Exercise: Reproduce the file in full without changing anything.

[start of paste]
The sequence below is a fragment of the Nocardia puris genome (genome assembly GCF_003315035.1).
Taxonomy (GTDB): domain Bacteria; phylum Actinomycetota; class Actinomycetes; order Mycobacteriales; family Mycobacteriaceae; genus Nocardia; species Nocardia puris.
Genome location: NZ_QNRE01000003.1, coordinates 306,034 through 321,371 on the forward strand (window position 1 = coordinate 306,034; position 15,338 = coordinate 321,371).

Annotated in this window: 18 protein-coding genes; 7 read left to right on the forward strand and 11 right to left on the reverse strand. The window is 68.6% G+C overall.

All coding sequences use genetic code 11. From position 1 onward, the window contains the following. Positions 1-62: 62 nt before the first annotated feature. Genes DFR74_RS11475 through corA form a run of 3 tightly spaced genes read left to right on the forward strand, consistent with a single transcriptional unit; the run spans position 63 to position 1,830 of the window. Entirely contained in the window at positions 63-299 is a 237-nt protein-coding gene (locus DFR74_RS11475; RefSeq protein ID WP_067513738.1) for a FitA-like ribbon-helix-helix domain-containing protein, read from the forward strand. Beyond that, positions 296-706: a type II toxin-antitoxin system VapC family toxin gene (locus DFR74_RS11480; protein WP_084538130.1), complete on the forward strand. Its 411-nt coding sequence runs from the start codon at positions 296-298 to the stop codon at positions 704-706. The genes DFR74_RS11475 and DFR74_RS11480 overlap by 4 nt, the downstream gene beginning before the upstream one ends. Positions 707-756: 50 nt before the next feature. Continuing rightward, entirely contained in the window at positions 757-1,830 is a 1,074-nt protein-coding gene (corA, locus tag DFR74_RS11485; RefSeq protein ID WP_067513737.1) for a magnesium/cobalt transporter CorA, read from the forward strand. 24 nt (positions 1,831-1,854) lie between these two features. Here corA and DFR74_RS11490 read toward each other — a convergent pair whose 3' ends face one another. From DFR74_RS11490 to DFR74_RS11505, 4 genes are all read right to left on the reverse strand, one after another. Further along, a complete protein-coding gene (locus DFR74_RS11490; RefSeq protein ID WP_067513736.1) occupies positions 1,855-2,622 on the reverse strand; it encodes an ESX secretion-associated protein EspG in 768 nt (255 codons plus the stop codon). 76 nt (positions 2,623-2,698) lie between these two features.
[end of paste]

The sequence below is a fragment of the Nocardia puris genome (genome assembly GCF_003315035.1).
Taxonomy (GTDB): domain Bacteria; phylum Actinomycetota; class Actinomycetes; order Mycobacteriales; family Mycobacteriaceae; genus Nocardia; species Nocardia puris.
Genome location: NZ_QNRE01000003.1, coordinates 306,034 through 321,371 on the forward strand (window position 1 = coordinate 306,034; position 15,338 = coordinate 321,371).

Annotated in this window: 18 protein-coding genes; 7 read left to right on the forward strand and 11 right to left on the reverse strand. The window is 68.6% G+C overall.

All coding sequences use genetic code 11. From position 1 onward, the window contains the following. Positions 1-62: 62 nt before the first annotated feature. Genes DFR74_RS11475 through corA form a run of 3 tightly spaced genes read left to right on the forward strand, consistent with a single transcriptional unit; the run spans position 63 to position 1,830 of the window. Entirely contained in the window at positions 63-299 is a 237-nt protein-coding gene (locus DFR74_RS11475; RefSeq protein ID WP_067513738.1) for a FitA-like ribbon-helix-helix domain-containing protein, read from the forward strand. Beyond that, positions 296-706: a type II toxin-antitoxin system VapC family toxin gene (locus DFR74_RS11480; protein WP_084538130.1), complete on the forward strand. Its 411-nt coding sequence runs from the start codon at positions 296-298 to the stop codon at positions 704-706. The genes DFR74_RS11475 and DFR74_RS11480 overlap by 4 nt, the downstream gene beginning before the upstream one ends. Positions 707-756: 50 nt before the next feature. Continuing rightward, entirely contained in the window at positions 757-1,830 is a 1,074-nt protein-coding gene (corA, locus tag DFR74_RS11485; RefSeq protein ID WP_067513737.1) for a magnesium/cobalt transporter CorA, read from the forward strand. 24 nt (positions 1,831-1,854) lie between these two features. Here corA and DFR74_RS11490 read toward each other — a convergent pair whose 3' ends face one another. From DFR74_RS11490 to DFR74_RS11505, 4 genes are all read right to left on the reverse strand, one after another. Further along, a complete protein-coding gene (locus DFR74_RS11490; RefSeq protein ID WP_067513736.1) occupies positions 1,855-2,622 on the reverse strand; it encodes an ESX secretion-associated protein EspG in 768 nt (255 codons plus the stop codon). 76 nt (positions 2,623-2,698) lie between these two features.